IBioIC funding allows the testing of advanced techniques for seaweed extractions.

Marine Biopolymers Ltd (MBL), based in Ayr, Scotland, are leading the way in algal biorefinery. This SME has developed a unique algal extraction process which is capable of producing high value products such as alginate, used in a diverse range of industries including food, printing and the pharmaceutical industry. MBL, the University of Glasgow, the James Hutton Institute and Bangor University recently teamed up to investigate whether supercritical carbon dioxide might improve the extraction of compounds from seaweed.

What is supercritical carbon dioxide?

Boasting low toxicity and environmental impacts, supercritical CO2 has been shown to be an exciting, green method for extracting useful molecules from plants. Fluids become supercritical when they are heated under pressure so that they enter a state between liquid and gas. The expansion of the CO2 when it becomes supercritical breaks apart the plants, allowing useful molecules to be isolated without the use of toxic chemicals.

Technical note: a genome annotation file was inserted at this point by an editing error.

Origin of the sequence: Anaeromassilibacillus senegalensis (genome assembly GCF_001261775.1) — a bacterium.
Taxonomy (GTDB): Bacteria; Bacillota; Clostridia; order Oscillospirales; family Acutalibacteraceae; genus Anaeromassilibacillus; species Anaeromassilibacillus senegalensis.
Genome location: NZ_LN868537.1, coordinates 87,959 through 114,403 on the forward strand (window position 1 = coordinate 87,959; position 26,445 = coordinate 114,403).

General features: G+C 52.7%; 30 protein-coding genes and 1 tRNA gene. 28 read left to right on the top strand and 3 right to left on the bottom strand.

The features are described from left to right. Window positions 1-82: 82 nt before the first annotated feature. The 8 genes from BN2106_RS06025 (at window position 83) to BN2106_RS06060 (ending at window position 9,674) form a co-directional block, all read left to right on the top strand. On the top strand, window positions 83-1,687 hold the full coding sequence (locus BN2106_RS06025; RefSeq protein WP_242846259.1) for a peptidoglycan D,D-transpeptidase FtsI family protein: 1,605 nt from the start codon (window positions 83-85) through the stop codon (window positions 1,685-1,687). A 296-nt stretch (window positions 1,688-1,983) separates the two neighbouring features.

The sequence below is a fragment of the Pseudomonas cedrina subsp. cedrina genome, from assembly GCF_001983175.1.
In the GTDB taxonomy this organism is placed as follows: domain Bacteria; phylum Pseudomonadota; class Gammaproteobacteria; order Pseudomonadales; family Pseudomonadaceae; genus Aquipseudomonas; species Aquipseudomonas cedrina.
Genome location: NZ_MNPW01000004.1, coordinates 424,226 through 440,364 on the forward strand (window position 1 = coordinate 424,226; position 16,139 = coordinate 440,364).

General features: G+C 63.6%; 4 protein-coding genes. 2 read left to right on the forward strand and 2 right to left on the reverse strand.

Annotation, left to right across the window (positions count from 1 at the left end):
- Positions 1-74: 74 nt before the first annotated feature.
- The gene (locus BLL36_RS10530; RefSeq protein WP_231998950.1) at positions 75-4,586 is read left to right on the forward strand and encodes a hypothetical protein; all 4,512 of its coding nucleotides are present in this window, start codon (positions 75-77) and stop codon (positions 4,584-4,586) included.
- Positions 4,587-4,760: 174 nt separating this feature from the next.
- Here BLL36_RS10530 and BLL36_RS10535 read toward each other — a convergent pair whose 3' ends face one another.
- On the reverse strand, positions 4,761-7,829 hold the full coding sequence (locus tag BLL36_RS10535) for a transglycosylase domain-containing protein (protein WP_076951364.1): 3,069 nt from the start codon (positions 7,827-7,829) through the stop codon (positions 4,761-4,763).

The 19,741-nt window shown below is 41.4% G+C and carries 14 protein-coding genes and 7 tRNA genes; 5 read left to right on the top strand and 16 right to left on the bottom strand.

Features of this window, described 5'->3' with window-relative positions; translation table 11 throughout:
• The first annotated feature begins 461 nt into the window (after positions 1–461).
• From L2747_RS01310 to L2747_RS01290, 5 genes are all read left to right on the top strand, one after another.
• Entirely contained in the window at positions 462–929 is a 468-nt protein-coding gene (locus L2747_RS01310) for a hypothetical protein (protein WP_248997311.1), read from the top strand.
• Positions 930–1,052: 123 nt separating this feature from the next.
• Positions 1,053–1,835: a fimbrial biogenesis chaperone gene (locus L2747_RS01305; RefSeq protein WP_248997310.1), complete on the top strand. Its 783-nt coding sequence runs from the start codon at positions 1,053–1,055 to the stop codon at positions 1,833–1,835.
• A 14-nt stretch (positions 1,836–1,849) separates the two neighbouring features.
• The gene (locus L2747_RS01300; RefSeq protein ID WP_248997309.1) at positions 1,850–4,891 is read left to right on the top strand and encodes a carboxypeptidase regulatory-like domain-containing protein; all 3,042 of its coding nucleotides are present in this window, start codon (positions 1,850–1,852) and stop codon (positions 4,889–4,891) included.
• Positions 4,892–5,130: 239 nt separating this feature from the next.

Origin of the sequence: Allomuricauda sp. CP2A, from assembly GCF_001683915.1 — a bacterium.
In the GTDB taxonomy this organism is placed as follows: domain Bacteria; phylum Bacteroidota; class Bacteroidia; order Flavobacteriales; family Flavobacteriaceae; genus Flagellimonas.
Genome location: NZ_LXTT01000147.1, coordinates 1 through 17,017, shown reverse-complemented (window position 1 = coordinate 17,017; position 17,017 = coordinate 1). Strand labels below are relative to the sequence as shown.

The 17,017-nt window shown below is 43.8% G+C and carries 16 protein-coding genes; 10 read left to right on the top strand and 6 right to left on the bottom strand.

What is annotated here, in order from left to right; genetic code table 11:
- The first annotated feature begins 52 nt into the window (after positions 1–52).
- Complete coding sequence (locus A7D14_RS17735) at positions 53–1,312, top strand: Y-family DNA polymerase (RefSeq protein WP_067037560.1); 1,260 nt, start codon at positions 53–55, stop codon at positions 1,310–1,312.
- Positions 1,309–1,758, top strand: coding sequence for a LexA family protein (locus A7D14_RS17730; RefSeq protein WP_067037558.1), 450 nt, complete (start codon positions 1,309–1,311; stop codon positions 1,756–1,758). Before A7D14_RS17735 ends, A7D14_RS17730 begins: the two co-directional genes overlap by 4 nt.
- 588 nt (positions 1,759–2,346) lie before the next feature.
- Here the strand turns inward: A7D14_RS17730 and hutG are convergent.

Does it work for seaweed?

In this project, researchers from Bangor University compared supercritical CO2 to traditional extraction methods on brown seaweed. The Welsh team passed the extracts on to their Scottish counterparts at Glasgow University and the James Hutton Institute, who looked at the number of compounds and measured the levels of the most interesting compounds.

The supercritical CO2 method did not provide advantages over more traditional extraction methods, ruling out this technology for MBL. The project did, however, provide interesting data on the range compounds in brown seaweed, which MBL might be able to exploit in the future.

Sustainable and environmentally friendly

Scottish seaweed is an exciting and sustainable potential source of a whole range of molecules. MBL are using the information gathered during this project to pioneer their technologies, which will reap benefits for the Scottish economy, people and the environment.


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